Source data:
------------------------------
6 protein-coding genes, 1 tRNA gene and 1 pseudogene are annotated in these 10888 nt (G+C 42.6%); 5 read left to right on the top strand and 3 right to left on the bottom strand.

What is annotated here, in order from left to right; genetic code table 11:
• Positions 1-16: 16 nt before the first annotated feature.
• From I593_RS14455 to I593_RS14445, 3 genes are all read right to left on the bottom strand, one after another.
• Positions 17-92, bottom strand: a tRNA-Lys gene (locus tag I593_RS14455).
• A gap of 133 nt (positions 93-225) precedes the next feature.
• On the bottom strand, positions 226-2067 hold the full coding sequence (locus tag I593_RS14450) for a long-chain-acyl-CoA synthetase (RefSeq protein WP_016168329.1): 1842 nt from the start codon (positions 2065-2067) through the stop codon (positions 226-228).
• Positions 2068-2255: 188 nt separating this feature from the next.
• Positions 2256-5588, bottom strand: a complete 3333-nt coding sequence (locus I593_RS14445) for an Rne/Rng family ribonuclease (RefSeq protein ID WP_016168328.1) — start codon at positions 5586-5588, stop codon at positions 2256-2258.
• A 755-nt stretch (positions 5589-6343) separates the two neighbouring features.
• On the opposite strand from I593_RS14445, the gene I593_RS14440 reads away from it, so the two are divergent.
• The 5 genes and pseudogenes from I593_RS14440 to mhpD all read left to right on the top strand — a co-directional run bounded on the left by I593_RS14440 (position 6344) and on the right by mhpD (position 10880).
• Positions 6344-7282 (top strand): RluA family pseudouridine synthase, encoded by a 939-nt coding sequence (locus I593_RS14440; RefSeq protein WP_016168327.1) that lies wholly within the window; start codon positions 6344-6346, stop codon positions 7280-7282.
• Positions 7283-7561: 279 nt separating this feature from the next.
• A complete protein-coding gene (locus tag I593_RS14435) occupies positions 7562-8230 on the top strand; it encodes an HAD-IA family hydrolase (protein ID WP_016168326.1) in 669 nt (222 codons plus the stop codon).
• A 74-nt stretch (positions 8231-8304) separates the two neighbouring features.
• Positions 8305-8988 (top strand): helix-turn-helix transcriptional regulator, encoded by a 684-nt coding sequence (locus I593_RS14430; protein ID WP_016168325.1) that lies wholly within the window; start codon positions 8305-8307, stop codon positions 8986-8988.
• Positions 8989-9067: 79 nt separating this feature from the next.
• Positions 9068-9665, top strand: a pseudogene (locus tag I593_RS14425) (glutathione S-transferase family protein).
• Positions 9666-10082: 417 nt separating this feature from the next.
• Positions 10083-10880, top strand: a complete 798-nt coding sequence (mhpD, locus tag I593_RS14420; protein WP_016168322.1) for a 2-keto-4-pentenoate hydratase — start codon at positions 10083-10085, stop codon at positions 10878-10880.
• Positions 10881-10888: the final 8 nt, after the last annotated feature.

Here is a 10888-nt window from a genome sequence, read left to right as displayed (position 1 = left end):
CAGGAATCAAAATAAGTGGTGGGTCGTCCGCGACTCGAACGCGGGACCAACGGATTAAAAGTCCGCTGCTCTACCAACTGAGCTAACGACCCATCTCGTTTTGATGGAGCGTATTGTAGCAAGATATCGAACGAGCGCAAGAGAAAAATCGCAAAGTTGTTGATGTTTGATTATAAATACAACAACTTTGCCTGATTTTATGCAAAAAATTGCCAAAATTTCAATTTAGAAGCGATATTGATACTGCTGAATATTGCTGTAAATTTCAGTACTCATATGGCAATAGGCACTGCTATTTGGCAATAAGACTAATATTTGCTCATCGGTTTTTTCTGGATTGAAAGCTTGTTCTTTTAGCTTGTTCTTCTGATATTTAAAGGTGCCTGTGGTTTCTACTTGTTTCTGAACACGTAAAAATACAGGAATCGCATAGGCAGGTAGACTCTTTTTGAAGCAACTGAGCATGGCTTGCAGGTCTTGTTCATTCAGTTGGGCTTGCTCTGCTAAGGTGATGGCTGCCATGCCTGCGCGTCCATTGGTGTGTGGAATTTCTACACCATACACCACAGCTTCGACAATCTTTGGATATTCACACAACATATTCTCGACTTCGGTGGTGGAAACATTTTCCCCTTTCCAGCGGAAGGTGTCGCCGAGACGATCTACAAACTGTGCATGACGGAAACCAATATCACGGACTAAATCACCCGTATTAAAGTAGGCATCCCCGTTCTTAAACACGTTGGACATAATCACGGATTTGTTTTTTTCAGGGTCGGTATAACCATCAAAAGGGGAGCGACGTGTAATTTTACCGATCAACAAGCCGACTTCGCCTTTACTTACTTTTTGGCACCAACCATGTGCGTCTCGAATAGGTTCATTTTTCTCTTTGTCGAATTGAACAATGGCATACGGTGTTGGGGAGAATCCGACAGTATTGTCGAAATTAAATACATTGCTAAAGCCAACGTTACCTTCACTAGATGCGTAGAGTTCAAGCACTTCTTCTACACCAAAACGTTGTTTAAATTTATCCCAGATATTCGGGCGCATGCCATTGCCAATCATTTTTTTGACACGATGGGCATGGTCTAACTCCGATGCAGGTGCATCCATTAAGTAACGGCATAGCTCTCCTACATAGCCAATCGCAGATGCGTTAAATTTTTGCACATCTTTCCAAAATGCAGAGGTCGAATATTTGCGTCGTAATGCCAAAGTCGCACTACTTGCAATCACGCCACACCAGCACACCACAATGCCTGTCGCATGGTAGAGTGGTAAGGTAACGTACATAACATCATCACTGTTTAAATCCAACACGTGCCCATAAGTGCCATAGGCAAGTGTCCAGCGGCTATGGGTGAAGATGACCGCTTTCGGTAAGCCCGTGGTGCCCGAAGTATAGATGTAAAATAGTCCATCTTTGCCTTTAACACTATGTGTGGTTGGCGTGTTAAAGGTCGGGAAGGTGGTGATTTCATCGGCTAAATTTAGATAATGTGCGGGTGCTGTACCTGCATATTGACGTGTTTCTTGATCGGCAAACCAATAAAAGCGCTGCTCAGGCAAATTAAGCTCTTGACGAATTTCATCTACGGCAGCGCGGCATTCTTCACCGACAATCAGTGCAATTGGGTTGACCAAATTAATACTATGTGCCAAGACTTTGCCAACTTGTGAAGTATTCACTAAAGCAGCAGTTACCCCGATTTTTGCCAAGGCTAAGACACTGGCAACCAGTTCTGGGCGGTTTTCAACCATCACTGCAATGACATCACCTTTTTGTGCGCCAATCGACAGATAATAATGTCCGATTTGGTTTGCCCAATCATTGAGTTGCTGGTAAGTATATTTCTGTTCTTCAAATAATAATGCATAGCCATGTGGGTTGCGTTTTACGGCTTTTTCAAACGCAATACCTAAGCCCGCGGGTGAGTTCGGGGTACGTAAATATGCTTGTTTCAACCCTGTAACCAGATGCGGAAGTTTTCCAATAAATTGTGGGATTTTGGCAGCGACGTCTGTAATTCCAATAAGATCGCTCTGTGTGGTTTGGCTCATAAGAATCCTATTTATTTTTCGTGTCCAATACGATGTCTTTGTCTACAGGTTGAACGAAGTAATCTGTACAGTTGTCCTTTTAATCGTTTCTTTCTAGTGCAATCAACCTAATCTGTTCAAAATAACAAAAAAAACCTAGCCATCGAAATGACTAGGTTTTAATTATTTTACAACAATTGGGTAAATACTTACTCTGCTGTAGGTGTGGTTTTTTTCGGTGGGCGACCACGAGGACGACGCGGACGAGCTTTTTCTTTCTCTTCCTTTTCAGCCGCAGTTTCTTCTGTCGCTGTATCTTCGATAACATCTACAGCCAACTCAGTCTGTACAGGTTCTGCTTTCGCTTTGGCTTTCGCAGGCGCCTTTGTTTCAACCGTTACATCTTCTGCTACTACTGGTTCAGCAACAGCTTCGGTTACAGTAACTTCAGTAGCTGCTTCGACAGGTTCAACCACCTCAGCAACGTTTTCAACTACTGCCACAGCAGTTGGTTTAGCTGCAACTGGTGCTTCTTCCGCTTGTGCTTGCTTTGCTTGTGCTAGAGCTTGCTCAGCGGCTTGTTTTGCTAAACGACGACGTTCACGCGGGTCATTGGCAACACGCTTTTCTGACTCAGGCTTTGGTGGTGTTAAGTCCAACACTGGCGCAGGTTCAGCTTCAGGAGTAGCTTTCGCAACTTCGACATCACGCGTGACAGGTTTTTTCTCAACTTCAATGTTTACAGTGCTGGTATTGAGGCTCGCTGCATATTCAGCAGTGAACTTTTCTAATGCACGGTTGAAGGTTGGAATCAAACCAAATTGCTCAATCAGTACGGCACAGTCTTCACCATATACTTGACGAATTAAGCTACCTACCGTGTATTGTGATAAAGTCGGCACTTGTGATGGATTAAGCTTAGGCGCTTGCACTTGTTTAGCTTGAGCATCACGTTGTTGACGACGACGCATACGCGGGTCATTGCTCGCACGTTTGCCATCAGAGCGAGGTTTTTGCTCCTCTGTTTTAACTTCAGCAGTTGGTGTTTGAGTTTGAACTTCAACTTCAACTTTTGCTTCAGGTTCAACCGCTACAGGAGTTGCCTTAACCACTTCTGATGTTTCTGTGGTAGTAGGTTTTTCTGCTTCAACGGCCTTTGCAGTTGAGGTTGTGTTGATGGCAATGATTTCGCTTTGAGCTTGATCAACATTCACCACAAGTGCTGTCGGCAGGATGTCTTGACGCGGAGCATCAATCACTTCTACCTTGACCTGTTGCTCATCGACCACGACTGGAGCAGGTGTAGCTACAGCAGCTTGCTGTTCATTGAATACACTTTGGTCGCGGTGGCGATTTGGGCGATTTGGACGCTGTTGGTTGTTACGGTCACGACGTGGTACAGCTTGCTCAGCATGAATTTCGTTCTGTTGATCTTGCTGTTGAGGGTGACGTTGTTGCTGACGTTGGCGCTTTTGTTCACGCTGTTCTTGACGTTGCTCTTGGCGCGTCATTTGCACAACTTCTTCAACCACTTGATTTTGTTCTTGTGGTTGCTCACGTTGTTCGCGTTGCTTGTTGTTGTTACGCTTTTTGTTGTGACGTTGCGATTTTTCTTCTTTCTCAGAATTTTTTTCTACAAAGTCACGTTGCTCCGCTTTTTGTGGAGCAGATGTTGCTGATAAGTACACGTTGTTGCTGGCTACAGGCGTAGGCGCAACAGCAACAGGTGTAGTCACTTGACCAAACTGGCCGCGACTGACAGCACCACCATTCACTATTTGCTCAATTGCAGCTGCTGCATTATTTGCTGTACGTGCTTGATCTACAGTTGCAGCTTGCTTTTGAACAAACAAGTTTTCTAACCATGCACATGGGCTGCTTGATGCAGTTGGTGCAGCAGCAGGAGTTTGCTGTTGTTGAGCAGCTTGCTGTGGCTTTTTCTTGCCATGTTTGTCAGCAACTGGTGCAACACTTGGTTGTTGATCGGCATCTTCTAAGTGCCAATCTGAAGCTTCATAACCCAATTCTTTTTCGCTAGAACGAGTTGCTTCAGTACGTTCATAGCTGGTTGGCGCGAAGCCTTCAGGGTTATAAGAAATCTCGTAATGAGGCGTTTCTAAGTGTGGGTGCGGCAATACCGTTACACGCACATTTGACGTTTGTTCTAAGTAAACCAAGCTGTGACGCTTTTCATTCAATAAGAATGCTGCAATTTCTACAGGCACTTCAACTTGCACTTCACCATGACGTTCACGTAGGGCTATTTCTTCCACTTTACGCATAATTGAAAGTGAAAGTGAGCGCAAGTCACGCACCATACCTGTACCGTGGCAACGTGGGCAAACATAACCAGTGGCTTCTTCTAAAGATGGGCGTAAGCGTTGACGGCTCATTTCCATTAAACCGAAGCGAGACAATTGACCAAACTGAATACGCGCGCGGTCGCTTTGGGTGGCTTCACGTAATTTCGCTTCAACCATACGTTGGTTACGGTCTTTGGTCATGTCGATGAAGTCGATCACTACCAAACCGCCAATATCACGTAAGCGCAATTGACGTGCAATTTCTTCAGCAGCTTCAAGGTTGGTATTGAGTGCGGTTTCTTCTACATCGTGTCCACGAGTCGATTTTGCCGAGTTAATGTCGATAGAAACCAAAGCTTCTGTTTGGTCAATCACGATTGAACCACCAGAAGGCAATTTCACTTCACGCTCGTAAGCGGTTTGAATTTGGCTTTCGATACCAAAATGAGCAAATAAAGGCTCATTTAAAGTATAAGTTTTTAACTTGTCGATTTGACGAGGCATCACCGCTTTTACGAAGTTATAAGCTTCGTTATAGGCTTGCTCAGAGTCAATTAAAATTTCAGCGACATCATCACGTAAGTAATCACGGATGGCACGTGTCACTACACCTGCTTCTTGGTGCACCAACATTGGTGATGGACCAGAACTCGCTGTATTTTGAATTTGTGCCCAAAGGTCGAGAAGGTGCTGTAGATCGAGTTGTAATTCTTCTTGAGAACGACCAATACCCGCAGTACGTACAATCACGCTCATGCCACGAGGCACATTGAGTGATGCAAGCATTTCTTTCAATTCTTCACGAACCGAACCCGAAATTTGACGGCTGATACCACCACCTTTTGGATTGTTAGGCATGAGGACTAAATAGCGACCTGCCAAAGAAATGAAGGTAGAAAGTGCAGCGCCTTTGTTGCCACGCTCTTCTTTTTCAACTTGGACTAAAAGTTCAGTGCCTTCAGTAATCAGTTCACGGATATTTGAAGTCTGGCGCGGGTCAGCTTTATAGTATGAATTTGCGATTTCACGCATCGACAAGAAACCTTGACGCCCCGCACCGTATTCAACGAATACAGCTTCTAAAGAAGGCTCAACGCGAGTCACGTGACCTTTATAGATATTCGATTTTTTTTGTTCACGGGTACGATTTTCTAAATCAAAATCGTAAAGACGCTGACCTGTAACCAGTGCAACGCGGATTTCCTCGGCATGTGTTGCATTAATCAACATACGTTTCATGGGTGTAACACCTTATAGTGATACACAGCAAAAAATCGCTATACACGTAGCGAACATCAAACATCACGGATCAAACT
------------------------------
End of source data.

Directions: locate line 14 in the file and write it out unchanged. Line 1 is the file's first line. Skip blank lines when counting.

• Positions 7283-7561: 279 nt separating this feature from the next.